As the recent societal reckoning over systemic racism shows, however, the times might be changing.
The younger generation of Asian American workers appear more willing to speak out on inequities in the workplace. This is a big deal because traditionally, Asian American workers have talked in lower voices than their peers.
Gee and Horn typically teach Asian American workers skills in relationship building, conflict management, and other related abilities that corporate America deems important to leaders. It’s not that Asians are inherently worse at these skills, but they may have grown up in families and cultures that valued different traits, like humility and conformity.
As Hom said, “no one is born with these skills.”
Younger Asian American workers, however, seem emboldened by the social justice movement, and are more willing to voice their concerns. Perhaps, this leads to more executives noticing their “silent” employees.
"I'm very encouraged that the younger generation is speaking up,” Horn said.
And for all the executives out there managing Asian workers, please, do more than just send annual surveys that substitute as some form of human interaction. You don’t have to wait until someone complains. You can be empathetic.
Afterall, empathy is presumably a trait that corporate America deems important.
Sweet Zaila and the bee (and ball) The 96-year-old Scripps National Spelling Bee celebrated its first African American winner last night, and already 14-year-old Zaila Avant-garde has won the hearts of millions. The New Orleans-area native won the competition when she spelled “murraya” correctly; it also turns out that the dedicated student, who had been practicing her spelling drills for two years, is also more than a bit of a basketball phenom. Like, I’m not kidding. Avant-garde holds three Guinness world records for her dribbling skills. She hopes her success encourages others. “You don’t really see too many African Americans doing too well in spelling bees and that’s a bit sad, because it’s a really good thing … and kind of is a gate-opener to be interested in education.” My lordt, the Netflix just writes itself. #TeamZailz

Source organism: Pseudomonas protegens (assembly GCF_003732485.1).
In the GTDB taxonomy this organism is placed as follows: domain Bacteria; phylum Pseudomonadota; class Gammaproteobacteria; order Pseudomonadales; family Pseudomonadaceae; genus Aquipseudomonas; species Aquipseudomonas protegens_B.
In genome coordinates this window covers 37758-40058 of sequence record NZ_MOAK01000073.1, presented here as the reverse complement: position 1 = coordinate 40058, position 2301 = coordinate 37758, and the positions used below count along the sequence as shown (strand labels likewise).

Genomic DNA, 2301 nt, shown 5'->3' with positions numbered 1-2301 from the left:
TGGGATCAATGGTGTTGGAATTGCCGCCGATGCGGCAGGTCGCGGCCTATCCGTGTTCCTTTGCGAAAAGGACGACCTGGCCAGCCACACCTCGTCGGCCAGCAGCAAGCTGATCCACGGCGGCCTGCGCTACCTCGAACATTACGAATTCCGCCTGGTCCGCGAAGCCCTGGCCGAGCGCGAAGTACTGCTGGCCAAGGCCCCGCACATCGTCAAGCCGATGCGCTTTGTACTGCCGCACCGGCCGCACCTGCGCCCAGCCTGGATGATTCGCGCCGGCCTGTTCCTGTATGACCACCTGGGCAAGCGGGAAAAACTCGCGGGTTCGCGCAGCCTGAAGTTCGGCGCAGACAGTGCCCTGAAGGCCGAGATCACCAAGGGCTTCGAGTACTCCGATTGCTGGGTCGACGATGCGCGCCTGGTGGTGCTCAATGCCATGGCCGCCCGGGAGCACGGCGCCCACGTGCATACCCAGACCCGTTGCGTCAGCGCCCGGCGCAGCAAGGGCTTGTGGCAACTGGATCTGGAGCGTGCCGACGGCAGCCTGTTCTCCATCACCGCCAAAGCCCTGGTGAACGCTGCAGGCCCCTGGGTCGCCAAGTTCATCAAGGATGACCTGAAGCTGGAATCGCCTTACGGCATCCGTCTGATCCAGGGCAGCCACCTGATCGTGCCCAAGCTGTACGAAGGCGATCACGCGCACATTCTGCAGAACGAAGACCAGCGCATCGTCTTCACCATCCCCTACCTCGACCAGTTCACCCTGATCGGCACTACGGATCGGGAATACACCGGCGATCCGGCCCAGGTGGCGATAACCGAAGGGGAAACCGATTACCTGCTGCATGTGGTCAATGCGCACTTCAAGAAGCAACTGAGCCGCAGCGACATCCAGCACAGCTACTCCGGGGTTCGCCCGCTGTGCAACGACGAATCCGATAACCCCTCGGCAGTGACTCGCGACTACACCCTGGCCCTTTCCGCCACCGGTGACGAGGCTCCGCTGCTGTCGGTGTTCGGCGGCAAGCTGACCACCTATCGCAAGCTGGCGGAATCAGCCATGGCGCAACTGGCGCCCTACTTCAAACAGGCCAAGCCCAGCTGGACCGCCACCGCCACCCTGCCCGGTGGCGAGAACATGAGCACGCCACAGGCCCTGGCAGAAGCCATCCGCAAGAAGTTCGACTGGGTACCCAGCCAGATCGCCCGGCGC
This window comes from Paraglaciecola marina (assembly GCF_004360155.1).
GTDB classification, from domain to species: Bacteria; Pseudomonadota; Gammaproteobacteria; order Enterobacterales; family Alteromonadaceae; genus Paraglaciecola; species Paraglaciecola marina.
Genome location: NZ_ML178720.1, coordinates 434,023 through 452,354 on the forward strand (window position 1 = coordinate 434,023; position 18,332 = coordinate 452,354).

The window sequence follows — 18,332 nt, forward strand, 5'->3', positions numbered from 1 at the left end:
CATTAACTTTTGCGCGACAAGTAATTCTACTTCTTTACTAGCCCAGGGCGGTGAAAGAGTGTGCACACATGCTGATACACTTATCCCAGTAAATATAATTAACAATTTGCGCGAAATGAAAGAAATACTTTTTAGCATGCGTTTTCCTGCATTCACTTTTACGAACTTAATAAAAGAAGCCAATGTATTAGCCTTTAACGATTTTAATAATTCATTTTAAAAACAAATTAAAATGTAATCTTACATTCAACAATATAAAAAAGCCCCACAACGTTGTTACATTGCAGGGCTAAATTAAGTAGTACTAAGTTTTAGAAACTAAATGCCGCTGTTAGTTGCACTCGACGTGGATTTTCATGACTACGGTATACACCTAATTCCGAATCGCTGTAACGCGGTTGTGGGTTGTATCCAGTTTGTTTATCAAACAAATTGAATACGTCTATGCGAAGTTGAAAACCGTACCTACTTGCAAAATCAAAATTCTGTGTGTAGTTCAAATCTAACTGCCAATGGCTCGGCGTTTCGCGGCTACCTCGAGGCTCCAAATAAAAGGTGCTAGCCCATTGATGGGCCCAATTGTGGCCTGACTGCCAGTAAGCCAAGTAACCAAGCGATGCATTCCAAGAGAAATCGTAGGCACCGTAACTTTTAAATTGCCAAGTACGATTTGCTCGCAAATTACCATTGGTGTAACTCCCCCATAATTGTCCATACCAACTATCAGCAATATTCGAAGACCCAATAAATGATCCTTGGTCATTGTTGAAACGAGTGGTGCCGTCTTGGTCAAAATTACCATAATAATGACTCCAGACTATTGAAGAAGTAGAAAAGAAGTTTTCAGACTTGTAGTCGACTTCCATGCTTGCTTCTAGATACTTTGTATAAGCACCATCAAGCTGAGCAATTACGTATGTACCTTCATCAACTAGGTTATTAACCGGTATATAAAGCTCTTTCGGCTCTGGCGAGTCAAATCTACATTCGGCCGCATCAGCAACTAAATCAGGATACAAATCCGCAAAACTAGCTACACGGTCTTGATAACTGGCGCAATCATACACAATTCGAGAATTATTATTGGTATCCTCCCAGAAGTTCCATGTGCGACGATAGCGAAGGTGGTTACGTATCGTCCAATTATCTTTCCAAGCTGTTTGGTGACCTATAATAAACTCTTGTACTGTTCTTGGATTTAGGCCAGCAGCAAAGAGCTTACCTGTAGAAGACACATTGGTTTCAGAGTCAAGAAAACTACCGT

Black female athletes are over-scrutinized and under-accommodated While we continue to process the news that U.S. sprinter Sha'Carri Richardson will not be competing in the upcoming Olympics, reporter Nicole Chavez digs into the way Black women are treated in sports. Hormone testing has sidelined more than one athlete who was found to have natural testosterone levels higher than the sanctioning body allowed; swim caps designed “thick, curly, and voluminous hair,” or natural Black hair, have been banned by the International Swimming Federation. And would-be champions have been criticized for their activism, further tethered by International Olympic Committee Rule 50, which prevents any expression of activism. Oh, and remember how they drug tested Serena? Over and over and over….